X-Bionic Effektor Biking Powershirt and Bib Shorts Reviewed - Total Women's Cycling

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X-Bionic Effektor Biking Powershirt and Bib Shorts Reviewed

This highly-technical kit from Swiss manufacturer X-Bionic is eye-catching from the word go – but how does it perform?

X-Bionic is the Lamborghini of cycling. The catalogue now making its home in the TWC office is 1152 pages long, entitled ‘Update V4.2’ – and yes, it’s got a picture of a silver Lamborghini on the front. This is a company dedicated to research, science, and performance.

Every piece of X-Bionic kit (and there’s a lot of it) is meticulously designed for optimal performance with a plethora of trademarked technologies woven into the fabric. Unlike many super techy brands, the women’s offering is pretty conclusive and each piece takes into account the female shape.

Of course, laborious design is one thing – performance on the bike is another. A brand can talk about features endlessly, but what matters is the rider’s experience on the day. To test this kit, we requested a full set and sent it to an athlete whose caliber demands quality and performance – National Hill Climb Champion, National Masters Road Race and Criterium champion, Maryka Sennema.

Words and pictures: Maryka Sennema

X-Bionic tell us that they are the first company to have adopted a highly scientific approach to cycling clothing – searching for examples within nature to design textiles that work with athletes to help them find optimum efficiency.

They have certainly created a unique and functional set of garments that look and feel like no other.  Putting the kit on for the first time, I had no idea what to expect –  would this be some as yet undiscovered miracle kit worth its hefty pricetag?  Or more an over-engineered overpriced gimmick?  Fully kitted in jersey, bibshorts, short-sleeved base layer and arm warmers – after first browsing the X-Bionic website to make sure I had donned it properly! – I set out on a damp breezy 15 degree day to give it a try.

Energizer MK2 short sleeved base layer €85 size S/M (around £59)

The Tech: Unlike most brands, X-Bionic don’t discourage sweat. They use it. Ribbed and patterned in various thicknesses and directions all over the garment, the base layer contains ‘sweat traps’ which wick away the majority of moisture, whilst leaving a barely noticeable film of perspiration on the skin that acts as a cooling system when you’re hot, and a heating tool when you’re cold. There are also various air conditioning channels and ‘X-Impact’ technology uses compression to enhance performance.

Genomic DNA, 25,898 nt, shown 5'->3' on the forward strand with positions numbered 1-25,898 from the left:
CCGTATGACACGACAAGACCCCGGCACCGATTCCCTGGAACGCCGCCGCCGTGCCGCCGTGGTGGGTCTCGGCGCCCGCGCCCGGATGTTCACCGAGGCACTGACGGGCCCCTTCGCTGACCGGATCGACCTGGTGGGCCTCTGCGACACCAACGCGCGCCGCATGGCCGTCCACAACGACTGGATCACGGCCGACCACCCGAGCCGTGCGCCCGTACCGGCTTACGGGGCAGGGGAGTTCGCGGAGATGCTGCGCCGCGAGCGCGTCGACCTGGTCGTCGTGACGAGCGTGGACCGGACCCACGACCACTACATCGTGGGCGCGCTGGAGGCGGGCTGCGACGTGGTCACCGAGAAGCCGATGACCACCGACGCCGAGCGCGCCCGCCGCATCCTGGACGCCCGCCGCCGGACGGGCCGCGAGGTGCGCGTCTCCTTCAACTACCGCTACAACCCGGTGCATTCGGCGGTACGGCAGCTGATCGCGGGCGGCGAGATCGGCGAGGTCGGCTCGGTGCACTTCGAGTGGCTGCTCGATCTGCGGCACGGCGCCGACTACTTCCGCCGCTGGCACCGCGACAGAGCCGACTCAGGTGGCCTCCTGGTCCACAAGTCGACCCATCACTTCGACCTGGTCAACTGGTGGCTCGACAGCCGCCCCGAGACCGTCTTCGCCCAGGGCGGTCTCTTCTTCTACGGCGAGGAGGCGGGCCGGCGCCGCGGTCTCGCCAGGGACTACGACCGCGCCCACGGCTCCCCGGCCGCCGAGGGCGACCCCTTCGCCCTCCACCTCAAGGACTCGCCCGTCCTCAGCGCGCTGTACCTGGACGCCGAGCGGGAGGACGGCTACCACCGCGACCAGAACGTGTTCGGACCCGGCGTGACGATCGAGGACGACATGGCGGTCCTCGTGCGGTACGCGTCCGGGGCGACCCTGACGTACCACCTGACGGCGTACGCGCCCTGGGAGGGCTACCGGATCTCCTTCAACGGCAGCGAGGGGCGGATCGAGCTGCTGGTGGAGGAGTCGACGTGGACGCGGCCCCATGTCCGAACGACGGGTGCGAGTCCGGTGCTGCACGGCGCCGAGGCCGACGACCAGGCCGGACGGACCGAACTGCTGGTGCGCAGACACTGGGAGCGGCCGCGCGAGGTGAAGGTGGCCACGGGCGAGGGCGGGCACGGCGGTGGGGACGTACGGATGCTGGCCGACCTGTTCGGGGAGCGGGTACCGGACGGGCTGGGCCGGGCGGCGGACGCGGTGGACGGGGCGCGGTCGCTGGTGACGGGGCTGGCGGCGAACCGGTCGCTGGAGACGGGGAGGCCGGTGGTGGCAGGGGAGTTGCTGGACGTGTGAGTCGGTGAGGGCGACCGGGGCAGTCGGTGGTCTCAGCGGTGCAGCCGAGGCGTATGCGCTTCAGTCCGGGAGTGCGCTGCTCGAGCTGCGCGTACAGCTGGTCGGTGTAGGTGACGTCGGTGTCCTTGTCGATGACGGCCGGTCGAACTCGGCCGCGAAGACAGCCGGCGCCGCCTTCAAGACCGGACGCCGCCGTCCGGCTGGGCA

The Ride: My general preference these days for baselayers is merino (varying weights depending on outside temperature) but unless it’s the easiest spin possible, I never come home dry, my baselayer is always at least a little damp.

Not today however! I was very surprised to shed my jersey once I arrived home and realise that the layer closest to my body was nearly dry to the touch.  Even though I had layered another lightweight shirt on top which turned out to be overkill (and which came home quite damp), the base layer next to my skin had stayed dry.  In fact, I’m keen to try this shirt in other conditions to see if it performs just as well.  This was by far the best X-Bionic piece of kit I tested.

Effektor Powershirt jersey  €159 size M (£133)

The Tech: The Effektor Powershirt features Kompression tech which aims to reduce muscle vibrations, improving the uptake of oxygen and delivering nutrients to muscles. The same ‘sweat trap’ technology is implemented, to work in tandem with the base layer, and X-Bionic have intelligently added ‘SupportingRibs’ to offer extra compression and sweat management below the breasts.

The Ride: Straight out the box, the jersey looks very tiny compared to the base layer in the same size. However, it’s extremely stretchy and therefore fitted easily  over the baselayer. I was pleased that the pockets in the back also stretched enough to fit my usual autumn extra baggage of my gilet in the middle pocket, food and pump in one side pocket, and wallet/phone/keys in the other.  At the bottom of the middle pocket is the nice added touch of a reflective strip for visibility and the teal colour is pleasing but not too feminine.